Watch Irene Davis lecture in the video below as she describes the challenges with the traditional heel strike during running and how going with less on your feet might just be the answer to your injury woes.



Not sure if baring your sole is a good idea?  Read BAREFOOT IN BOSTON, and learn how the shoes on your feet are doing more harm than good.

barefoot in boston


Topics: Art Horne, boston marathon, Irene Davis, barefoot strength training, Barefoot in Boston, achilles pain, ankle problems, barefoot training

Limited Anke Dorsiflexion? Find a Ninja

Posted by Boston Sports Medicine and Performance Group on Thu, Oct 6, 2011 @ 07:10 AM



By Art Horne


ankle dorsiflexion


So often ankle dorsiflexion or should I say a lack thereof, is pointed at as the underlying culprit for a variety of movement impairments … and rightfully so. A lack of true talocrural motion can cause havoc up the chain involving itself in a variety of impairments including anterior tibial pain, patellofemoral pain and general low back pain to only name a few.

However, the actual limiting factor causing this lack of osteokinematic motion may be multi-factorial and if clinicians are hoping to address this limitation over the long haul with permanent change the exact location and tissue responsible for this restriction must be clearly identified and addressed with a specific intervention to match the specific tissue.

With regards to soft tissue restrictions there are only 6 possible structures that can limit this motion, and these are:

1. Soleus
2. Posterior Tibialis
3. Flexor Hallucis Longus
4. Flexor Digitorum Longus
5. Posterior Talofibular ligament
6. Posterior Tibiotalar Ligament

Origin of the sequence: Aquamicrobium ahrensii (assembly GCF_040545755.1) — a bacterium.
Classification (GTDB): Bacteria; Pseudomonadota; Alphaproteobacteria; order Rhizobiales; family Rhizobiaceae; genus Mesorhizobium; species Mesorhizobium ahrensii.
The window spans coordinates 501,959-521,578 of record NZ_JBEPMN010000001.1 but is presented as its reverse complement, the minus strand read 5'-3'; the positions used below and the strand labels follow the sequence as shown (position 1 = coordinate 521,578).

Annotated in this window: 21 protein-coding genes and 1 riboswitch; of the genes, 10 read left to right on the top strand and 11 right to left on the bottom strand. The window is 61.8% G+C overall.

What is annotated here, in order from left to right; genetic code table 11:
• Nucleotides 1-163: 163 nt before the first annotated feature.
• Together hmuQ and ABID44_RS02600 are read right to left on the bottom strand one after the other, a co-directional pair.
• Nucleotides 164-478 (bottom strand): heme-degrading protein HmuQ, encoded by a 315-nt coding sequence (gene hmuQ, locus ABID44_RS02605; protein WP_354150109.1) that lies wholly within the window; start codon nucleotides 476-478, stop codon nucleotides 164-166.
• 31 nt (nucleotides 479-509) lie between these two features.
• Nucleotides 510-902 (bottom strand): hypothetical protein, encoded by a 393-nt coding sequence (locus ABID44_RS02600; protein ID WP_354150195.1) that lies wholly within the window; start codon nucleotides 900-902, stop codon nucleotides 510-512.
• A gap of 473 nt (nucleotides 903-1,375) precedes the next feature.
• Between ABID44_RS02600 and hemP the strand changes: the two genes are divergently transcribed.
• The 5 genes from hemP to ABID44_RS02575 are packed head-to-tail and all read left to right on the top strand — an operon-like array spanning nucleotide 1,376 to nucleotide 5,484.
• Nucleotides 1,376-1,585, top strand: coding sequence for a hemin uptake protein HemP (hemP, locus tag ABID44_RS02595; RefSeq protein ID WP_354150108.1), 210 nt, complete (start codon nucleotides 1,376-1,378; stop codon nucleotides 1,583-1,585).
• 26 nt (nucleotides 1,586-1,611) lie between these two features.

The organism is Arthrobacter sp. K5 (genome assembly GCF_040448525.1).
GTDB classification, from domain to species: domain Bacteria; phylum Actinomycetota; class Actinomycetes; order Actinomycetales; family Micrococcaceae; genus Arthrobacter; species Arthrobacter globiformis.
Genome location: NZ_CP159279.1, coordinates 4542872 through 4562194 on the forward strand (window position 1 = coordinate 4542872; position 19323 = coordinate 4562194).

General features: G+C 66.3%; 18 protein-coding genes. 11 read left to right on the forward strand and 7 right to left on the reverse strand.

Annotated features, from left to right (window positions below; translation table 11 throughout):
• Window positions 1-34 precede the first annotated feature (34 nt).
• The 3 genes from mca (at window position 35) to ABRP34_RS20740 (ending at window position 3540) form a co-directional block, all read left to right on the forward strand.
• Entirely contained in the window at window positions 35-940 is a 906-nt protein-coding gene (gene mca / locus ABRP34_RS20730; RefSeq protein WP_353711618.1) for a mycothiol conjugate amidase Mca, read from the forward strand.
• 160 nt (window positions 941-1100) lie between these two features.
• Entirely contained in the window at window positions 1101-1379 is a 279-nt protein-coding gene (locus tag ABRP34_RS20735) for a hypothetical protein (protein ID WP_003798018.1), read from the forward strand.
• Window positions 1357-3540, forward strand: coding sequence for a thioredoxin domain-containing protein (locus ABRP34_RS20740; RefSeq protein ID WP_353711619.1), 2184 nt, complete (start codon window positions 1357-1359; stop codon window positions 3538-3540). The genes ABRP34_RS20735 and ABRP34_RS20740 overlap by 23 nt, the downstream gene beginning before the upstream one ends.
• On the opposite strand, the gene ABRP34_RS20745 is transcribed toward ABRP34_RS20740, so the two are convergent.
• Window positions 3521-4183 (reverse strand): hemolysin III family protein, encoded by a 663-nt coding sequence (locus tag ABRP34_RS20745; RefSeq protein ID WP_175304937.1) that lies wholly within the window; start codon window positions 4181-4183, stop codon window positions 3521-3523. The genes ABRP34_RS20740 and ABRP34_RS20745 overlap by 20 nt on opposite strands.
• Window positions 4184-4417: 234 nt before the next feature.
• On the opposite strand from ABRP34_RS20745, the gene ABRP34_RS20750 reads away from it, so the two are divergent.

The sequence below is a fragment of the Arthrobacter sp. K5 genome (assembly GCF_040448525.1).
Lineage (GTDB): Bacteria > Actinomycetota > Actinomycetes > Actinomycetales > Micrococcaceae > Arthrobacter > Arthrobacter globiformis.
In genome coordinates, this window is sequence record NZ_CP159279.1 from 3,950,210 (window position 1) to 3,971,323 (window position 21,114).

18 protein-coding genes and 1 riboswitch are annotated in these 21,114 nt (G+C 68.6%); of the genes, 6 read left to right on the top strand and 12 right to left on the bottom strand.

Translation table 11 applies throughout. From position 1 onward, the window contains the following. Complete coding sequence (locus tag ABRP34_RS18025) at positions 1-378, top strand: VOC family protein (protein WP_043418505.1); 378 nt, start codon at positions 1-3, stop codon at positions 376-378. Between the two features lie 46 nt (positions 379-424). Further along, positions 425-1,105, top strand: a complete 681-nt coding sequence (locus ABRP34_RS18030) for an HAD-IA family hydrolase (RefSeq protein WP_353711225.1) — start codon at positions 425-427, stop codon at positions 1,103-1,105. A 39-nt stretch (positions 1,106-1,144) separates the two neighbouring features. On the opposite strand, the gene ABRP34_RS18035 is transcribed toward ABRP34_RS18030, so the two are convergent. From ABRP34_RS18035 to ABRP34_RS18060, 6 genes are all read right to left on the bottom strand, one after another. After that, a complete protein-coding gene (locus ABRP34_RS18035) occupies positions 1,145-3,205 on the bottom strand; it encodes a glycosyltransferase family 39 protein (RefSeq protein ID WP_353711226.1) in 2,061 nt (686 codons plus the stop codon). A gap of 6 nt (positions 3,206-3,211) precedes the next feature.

The gastrocnemieus, although probably the very first structure that comes to mind, does not limit true dorsiflexion in function (that is unless you participate in ski jumping or speed walking, and then you need to include this in your assessment), since the knee is almost always flexed when the ankle is asked to express dorsiflexion in function, such as walking, running, squatting, lunging, stepping, jumping and landing.


racewalking skijumping
Now that’s some dorsiflexion!


Remember, in order for your tibia to pass over your talus, and your talus to move between the tibia and the calcaneus we need to think of what pathology or dysfunction is not allowing the above mentioned tissues to lengthen.  More often than not, fibrotic adhesions within the muscles or fascial restrictions are to blame, with the filet mignon of tissue treatment choice being an Active Release Technique.  Although lesser cuts of treatment choices allow tissues to mobilize at times, rarely can a foam roller or tennis ball address a specific adhesion like a skilled clinician and the appropriate manual release technique.  That’s not to say one is wasting their time or shouldn’t employ the soft tissue mobilization techniques that they are allowed to use given their credentialing or state laws, but understanding when to refer to a specialist with a very specific skill set is the difference between a butter knife a ninja – both may get the job done but we all know which one we’d rather have on our side.